• The process challenge device provides a challenge greater than or equal to the most challenging MD that requires sterilization, using spores that are difficult to target, to test the effectiveness of a sterilization cycle14

Combined, this fully integrated system can accurately assess the performance of sterilization procedures.


  1. British Standards Institution. Sterilization – regulatory requirements and supporting standards. Available from: Accessed 11/04/2023.

  2. World Health Organisation. Decontamination and reprocessing of medical devices for health-care facilities. 2016. Available from: Accessed 26/01/2023.

  3. Advanced Sterilization Products. The Importance of Instrument Validation. AD-200105-01-CT_B-MDR.

  4. European Centre for Disease Prevention and Control. Healthcare-associated infections in intensive care units. 2015. Available from: Accessed 26/01/2023.

  5. Güler Y, Erbin A, Gozdas T. An outbreak of postoperative rapidly developing and multidrug-resistant Klebsiella pneumoniae urosepsis due to a contaminated ureteroscope. Folia Med (Plovdiv) 2022;64:401-407.

  6. Association for Perioperative Nurses. Guidelines for perioperative practice: sterilization. 2020. Available from: Accessed 26/01/2023.

  7. German Society for Sterile Supply. Guideline for validation of packaging processes according to ISO 11607-2. Available from: Accessed 26/01/2023.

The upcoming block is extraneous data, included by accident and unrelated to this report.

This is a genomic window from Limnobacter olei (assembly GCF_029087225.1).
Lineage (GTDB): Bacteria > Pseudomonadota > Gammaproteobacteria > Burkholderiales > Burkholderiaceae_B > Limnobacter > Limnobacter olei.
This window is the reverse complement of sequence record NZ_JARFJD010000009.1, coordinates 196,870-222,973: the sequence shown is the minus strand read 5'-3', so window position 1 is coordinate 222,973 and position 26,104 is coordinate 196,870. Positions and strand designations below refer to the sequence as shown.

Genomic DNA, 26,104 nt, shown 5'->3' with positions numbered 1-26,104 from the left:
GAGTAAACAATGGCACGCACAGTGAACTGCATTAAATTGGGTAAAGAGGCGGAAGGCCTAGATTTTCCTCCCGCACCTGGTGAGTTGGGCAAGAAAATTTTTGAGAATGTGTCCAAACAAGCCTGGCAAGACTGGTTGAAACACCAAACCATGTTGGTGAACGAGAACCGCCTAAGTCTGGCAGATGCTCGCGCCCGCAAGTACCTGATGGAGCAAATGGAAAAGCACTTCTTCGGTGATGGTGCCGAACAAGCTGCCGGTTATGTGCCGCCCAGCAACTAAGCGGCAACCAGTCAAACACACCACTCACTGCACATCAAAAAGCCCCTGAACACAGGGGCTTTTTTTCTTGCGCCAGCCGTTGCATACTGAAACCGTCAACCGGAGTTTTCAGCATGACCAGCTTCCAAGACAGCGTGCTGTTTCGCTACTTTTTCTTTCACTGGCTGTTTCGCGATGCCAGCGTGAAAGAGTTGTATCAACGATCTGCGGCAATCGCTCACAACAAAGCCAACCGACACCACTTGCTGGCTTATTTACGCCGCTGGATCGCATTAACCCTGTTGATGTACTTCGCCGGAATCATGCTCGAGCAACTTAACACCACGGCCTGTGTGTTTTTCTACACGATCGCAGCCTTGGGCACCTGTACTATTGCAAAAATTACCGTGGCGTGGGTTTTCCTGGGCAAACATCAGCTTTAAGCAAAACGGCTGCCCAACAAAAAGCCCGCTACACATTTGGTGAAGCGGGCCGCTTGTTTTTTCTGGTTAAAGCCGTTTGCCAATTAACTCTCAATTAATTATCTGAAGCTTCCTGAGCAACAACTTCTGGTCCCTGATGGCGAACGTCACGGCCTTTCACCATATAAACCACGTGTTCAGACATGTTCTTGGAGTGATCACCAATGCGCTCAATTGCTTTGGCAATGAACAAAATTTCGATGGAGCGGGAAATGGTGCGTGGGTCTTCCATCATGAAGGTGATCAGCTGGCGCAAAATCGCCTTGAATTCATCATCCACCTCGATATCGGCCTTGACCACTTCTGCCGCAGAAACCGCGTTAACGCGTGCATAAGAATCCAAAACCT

8. Advanced Sterilization Products.

  9. Advanced Sterilization Products. APTIMAX™ Instrument Trays: Instructions for Use. Available from: Accessed 26/01/2023.

  10. Advanced Sterilization Products. Tyvek® Pouch with STERRAD™ Chemical Indicator (Heat Seal [125XX] and Self Seal [123XX]) Tyvek® Roll with STERRAD™ Chemical Indicator (124XX): Instructions for Use. Available from: Accessed 26/01/2023.

  11. Advanced Sterilization Products. STERRAD NX™ Cassette: Instructions for Use. Available from: Accessed 26/01/2023.

  12. Advanced Sterilization Products. STERRAD VELOCITY™ Biological Indicator/Process Challenge Device: Instructions for Use. Available from: Accessed 26/01/2023

  13. Association for the Advancement of Medical Instrumentation. ANSI/AAMI ST58:2013/(R)2018 Chemical sterilization and high-level disinfection in health care facilities. 2018. Available from: Accessed 11/04/2023.

  14. Advanced Sterilization Products. STERRAD VELOCITY™ Biological Indicator/Process Challenge Device. Available from: Accessed 30/01/2023.